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From old blog: Relevant to our ecosystem and some due diligence

posted Feb 9, 2013, 7:41 PM by Dmitri Boulanov
Some relevant thoughts I've been meaning to post.

1) A NYTimes article about the use of apps by hospitals and providers - helps to get some context - current situations and limitations / concerns raised about the use of software by today's doctors to perform certain job responsibilities.Something to keep in mind that stood out:

"... And it has created something of a generational divide. Older doctors admire, even envy, their young colleagues’ ease with new technology. But they worry that the human connections that lie at the core of medical practice are at risk of being lost..."

Another article in the times is very relevant to what we're doing - I hope we can be included in such a post in a few months or couple of years:
"Apps That Can Alert The Doctor When Trouble Looms". Quote of interest:

"...The novel approach relies on technology that is increasingly standard on smartphones: global positioning systems and accelerometers that can track location and movement. “It’s a potential human early-warning system, the body’s check-engine light,” said Michael Seid, a professor of pediatrics at Cincinnati Children’s Hospital Medical Center. Since last year, 15 patients with chronic gastrointestinal trouble have carried the phones to test the software’s effectiveness. The results so far indicate that some patients clearly change their communication and movement patterns in the days before the onset of severe symptoms. “When your pain increases, you’re less likely to be at the park or the mall. It could be early indicators of a flare-up or worsening of the disease,” Dr. Seid said. The technology, he added, “measures social behavior at a scale and depth you just didn’t have before.”..."

Finally, "Boosting Healthcare IT's IQ", from Wired:

    "...Cloud-based machine-learning can be applied to the resulting cloud-based dataset, creating medical advice systems that may actually help doctors instead of just annoying them..."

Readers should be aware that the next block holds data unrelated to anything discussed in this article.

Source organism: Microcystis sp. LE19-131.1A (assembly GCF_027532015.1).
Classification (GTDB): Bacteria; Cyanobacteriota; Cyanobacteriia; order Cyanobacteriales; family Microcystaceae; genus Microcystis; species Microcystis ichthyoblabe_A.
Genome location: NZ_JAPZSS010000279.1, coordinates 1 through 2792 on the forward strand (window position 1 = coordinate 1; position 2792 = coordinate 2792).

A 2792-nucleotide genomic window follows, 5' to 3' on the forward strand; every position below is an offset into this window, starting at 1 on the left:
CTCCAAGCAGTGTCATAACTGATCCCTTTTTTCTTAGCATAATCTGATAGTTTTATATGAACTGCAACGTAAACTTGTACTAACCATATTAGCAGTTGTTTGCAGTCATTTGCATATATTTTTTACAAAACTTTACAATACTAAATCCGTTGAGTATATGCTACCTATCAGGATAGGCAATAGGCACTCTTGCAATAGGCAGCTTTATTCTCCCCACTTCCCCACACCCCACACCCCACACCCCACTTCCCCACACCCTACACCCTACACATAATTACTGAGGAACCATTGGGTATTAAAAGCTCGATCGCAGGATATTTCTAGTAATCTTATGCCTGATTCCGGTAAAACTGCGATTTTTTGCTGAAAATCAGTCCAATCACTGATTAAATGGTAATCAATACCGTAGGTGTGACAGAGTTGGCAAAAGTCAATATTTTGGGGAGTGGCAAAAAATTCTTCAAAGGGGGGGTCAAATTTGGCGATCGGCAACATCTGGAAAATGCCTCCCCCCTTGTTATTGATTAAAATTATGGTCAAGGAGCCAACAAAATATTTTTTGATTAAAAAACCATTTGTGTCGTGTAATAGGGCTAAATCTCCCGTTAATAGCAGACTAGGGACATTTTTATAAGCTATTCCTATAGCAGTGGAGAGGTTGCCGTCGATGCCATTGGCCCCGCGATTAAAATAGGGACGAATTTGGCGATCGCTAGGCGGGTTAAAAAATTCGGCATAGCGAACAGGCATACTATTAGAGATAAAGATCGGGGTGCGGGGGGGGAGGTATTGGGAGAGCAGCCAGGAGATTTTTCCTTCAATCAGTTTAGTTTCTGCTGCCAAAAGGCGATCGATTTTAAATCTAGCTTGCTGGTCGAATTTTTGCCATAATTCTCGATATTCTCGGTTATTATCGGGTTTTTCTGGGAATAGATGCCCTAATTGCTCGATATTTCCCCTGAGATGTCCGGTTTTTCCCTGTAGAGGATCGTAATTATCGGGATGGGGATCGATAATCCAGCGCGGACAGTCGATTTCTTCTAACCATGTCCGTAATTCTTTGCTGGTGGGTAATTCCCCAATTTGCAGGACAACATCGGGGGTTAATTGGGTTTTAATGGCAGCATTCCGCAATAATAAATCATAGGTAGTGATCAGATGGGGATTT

2) A note worth highlighting in the Wiki article on Remote Patient Monitoring, highlighting the technology's limitations and costs:

"...RPM is highly dependent on the individual’s motivation to manage their health. Without the patient’s willingness to be an active participant in their care, RPM implementation will likely fail. Cost is also a barrier to its widespread use. Devices and peripherals currently cost thousands of dollars, and for RPM to take hold in health care, costs need to come down to the $300 to $500 range.[12] There is a lack of reimbursement guidelines for RPM services, which may deter its incorporation into clinical practice.[5]. The shift of accountability associated with RPM brings up liability issues[5]. There are no clear guidelines in respect to whether clinicians have to intervene every time they receive an alert regardless of the urgency. The continuous flow of patient data requires a dedicated team of health care providers to handle the information, which may, in fact, increase the workload..."


3) Some Boston-based companies worth checking out and understanding that are doing similar things in our ecosystem, but in the end are taking a different approach. This is cool, because the existence of multiple companies with a similar approach only validates our concept and makes us more confident in the direction we're taking as engineers and aspiring health-IT entrepreneurs. Please email me (Dmitri) or Amr [at] eumetrica.com to find out how we're different from the following and aim to revolutionize healthcare delivery with our approach and system.

Ginger.io - recent RockHealth graduate
Healthrageous - Boston-based - founded in 2010
iQuartic - recent HealthBox 2012 graduate
Cogito - coming out of MIT Media Lab

4) In our search for existing sensors that our system could use to process data into information (hopefully streaming) and deliver it to care providers, we have taken a note of a number of existing ones. Some that stand out are listed here:

Fitness Devices reviews
iRhythm - disposable EKG patch

Proteus - electronic pill
- for adherence